British Airways and Casual Racism

PD*25692647I could have just as easily titled this piece, “Is it racism if nobody complains?”. Douglas Maughan, British Airways (BA) pilot claims there’s been a culture of casual racism at BA for some time now against Asians. He published his thoughts in the staff newsletter, and was later abused for making his observations on the matter known. Maughan refers to the company culture as “institutional racism“, but I personally call it the “old boys club“. And it doesn’t just affect Asians, it affects almost any race, culture, ethnicity or sexual orientation. Maughan took a stand and I applaud him for it, but not enough of us do so in our daily lives.

A former partner of mine, used to work with a very racist individual. While my partner was Caucasian, I was of course gay and Asian. His workplace was a typical one, with office politics and water cooler humor. The individual in question liked to tell jokes that were offensive to about every minority imaginable. No one else in the office dared to confront him, as he was fairly highly placed in the organization, but my other half would make up something appropriate as a response to the man’s joke. For example if the joke were about an African-American, his response would be something like, “Oh that’s a good one, I’ll have to tell it to my wife Lakeisha”. Personally, I thought his responses were almost as bad as the jokes that were being told, but at the very least, he was trying to alert every one else in the room that those types of jokes weren’t acceptable.

I realize many of us make jokes as a response to offensive comments, like my partner because we aren’t comfortable with confronting the racism directly. But I’m sure if you didn’t know my partner, you might have mistaken his response as an insulting one. And there might have been someone present who might have taken just as much offense to his response as to the joke.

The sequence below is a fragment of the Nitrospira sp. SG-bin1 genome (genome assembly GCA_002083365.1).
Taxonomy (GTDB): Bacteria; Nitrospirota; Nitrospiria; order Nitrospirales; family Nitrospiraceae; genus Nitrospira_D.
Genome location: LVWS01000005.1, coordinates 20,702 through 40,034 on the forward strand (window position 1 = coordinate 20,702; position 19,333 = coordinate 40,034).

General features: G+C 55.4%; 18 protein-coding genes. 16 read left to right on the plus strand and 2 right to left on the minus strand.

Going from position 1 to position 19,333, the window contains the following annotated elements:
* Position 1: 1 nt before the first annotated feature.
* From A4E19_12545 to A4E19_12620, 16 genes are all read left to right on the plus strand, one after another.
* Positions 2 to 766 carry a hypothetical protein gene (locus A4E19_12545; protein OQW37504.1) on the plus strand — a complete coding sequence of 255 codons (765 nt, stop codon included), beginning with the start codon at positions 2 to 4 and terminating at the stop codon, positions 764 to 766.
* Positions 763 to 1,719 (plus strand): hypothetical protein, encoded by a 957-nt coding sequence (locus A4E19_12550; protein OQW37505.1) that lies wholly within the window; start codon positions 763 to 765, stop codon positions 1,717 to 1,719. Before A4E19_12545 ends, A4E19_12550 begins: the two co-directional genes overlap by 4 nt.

Maughan took a stand, and as a result was sent anonymous condemning messages and phone calls, which made his job extremely difficult. He’s fighting back by suing for discrimination, but his ordeal probably makes many of us who would have said something just as uneasy about speaking up the next time we hear an offensive remark or joke. That’s the unfortunate part of this story, and a reminder to the rest of us to speak up the next time we hear something offensive, as there’s many more who won’t.

(Photo by Bruno Vincent/Getty Images)

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About Tim

I'm a Chinese/Taiwanese-American, born in Taiwan, raised on Long Island, went to college in Philadelphia, tried Wall Street and then moved to the California Bay Area to work in high tech in 1990. I'm a recent dad and husband. Other adjectives that describe me include: son, brother, geek, DIYer, manager, teacher, tinkerer, amateur horologist, gay, and occasional couch potato. I write for about 5 different blogs including 8Asians. When not doing anything else, I like to challenge people's preconceived notions of who I should be.
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